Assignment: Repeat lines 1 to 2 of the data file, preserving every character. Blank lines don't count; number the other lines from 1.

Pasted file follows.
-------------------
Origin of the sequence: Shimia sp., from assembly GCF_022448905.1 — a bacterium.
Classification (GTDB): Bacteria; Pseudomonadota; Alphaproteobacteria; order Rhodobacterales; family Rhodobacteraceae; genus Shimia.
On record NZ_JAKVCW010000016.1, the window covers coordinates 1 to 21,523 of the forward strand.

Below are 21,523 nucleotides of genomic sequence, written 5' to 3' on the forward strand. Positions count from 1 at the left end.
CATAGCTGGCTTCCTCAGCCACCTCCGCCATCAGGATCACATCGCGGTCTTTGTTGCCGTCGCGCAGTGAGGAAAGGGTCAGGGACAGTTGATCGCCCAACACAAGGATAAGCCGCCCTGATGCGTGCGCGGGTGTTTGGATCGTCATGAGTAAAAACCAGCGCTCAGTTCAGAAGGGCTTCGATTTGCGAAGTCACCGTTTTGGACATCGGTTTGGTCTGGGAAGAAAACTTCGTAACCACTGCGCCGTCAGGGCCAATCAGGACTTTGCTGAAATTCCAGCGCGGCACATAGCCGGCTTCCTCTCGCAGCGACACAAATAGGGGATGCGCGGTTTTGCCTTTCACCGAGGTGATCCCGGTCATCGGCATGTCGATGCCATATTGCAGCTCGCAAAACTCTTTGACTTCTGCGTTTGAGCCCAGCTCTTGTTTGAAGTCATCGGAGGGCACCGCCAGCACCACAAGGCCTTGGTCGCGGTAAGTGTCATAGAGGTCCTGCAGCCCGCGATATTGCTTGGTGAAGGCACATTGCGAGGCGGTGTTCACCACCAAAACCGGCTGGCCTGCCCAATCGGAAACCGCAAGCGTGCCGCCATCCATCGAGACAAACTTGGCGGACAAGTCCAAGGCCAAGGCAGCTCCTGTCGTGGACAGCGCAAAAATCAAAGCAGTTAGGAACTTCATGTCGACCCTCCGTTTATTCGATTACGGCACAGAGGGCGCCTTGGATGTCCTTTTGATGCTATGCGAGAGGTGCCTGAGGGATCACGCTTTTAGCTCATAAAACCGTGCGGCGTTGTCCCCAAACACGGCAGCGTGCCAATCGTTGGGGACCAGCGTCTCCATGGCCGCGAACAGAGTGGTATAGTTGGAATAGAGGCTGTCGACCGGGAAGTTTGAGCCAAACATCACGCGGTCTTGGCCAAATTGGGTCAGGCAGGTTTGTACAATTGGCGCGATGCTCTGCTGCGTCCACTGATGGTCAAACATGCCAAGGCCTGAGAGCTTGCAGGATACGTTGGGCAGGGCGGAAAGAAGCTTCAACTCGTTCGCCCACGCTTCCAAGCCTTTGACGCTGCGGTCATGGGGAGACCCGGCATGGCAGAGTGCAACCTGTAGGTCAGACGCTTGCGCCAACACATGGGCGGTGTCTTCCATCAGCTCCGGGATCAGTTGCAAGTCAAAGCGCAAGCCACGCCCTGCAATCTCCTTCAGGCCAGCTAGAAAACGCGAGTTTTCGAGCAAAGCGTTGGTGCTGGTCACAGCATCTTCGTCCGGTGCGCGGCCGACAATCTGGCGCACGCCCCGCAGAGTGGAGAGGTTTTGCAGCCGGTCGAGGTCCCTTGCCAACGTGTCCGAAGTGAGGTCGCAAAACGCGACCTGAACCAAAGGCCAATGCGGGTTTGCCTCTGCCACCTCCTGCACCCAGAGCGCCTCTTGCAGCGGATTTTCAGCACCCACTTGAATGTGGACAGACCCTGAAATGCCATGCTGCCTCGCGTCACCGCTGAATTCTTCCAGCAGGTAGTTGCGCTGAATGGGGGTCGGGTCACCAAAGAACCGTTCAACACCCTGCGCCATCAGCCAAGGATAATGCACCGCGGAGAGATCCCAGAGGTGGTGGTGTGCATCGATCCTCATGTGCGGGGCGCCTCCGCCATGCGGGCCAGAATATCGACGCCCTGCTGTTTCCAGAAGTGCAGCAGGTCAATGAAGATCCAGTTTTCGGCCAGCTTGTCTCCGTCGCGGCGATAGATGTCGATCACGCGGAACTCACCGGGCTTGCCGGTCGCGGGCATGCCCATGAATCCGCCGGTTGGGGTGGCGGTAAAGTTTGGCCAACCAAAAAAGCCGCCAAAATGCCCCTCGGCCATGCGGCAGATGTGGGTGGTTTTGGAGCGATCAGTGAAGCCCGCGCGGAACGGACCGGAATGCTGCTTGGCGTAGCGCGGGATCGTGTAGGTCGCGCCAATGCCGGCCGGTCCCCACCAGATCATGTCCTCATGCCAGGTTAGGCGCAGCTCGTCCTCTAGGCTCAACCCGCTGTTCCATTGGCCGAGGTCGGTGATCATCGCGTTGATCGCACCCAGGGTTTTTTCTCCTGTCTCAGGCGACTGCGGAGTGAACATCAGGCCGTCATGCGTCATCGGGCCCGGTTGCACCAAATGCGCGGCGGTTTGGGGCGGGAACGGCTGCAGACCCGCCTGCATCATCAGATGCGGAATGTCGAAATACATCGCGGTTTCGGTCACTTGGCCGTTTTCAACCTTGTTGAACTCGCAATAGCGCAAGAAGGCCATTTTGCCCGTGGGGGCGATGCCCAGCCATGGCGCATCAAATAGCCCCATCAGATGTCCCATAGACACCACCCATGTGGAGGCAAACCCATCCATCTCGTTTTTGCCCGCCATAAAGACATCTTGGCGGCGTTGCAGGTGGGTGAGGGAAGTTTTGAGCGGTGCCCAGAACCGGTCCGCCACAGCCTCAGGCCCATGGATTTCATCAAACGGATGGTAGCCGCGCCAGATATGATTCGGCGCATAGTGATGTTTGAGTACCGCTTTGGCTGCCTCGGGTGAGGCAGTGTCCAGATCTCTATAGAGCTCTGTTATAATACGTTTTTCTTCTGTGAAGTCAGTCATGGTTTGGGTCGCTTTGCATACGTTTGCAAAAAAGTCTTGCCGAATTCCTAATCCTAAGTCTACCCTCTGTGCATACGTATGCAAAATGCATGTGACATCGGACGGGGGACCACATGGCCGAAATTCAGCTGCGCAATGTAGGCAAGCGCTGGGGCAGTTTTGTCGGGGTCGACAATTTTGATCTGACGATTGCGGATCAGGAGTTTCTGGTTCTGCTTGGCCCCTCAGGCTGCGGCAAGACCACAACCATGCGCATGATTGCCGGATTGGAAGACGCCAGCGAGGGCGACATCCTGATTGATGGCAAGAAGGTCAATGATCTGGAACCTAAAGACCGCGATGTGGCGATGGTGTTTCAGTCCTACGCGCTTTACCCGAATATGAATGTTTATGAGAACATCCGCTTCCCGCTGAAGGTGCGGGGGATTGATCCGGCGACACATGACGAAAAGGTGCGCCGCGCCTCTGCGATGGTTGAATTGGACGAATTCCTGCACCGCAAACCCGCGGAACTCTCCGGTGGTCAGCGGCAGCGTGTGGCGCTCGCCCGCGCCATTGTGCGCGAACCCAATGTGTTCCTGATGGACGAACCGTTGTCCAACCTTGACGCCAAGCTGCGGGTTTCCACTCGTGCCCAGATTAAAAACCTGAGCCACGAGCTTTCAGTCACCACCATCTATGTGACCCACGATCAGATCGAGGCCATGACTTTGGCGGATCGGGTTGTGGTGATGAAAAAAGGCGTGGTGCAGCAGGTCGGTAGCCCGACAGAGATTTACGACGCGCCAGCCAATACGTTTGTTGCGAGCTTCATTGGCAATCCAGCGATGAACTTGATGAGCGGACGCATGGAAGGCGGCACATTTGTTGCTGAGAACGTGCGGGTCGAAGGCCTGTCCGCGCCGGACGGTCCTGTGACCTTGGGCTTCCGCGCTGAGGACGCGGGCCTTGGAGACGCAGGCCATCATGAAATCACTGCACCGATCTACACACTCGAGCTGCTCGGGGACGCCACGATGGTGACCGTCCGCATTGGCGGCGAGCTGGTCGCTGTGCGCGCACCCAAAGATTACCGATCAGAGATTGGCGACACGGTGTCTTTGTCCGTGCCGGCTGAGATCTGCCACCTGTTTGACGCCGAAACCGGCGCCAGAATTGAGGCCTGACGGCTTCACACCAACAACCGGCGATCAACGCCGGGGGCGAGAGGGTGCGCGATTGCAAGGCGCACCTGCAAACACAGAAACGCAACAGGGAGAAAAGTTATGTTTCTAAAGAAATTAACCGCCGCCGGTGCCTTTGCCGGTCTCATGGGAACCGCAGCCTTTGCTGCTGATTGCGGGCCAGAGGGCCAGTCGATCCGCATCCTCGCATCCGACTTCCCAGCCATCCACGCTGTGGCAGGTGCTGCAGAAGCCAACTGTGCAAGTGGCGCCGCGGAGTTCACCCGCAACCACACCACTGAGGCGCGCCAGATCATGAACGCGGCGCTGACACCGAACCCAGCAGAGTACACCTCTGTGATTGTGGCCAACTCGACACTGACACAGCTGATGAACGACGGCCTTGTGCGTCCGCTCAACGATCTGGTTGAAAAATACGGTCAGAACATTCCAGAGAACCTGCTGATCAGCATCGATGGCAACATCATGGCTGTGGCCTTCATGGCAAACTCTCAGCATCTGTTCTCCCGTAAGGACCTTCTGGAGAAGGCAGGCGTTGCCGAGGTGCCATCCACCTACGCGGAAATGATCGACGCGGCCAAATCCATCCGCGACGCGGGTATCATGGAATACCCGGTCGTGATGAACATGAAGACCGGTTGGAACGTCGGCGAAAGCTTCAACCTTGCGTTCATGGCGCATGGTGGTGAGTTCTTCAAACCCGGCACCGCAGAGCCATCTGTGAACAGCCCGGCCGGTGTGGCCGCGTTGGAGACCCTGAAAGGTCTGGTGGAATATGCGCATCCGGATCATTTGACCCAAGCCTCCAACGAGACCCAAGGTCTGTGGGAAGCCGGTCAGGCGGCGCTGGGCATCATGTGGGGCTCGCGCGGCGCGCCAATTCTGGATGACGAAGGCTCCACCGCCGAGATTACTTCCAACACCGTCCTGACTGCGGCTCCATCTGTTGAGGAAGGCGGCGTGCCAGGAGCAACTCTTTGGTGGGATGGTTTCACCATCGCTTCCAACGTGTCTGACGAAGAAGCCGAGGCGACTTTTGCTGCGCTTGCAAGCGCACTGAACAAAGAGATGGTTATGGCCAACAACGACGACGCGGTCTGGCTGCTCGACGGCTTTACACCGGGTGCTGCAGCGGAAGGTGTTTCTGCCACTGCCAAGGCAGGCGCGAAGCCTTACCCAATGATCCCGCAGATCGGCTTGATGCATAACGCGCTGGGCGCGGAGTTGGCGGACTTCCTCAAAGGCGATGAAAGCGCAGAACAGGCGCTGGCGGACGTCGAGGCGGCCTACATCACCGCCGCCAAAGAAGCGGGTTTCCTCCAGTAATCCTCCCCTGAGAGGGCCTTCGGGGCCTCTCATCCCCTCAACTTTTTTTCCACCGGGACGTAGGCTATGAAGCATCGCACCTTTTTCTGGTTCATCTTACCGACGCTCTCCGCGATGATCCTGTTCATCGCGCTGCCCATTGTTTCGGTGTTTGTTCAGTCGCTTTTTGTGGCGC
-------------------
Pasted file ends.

Origin of the sequence: Shimia sp., from assembly GCF_022448905.1 — a bacterium.
Classification (GTDB): Bacteria; Pseudomonadota; Alphaproteobacteria; order Rhodobacterales; family Rhodobacteraceae; genus Shimia.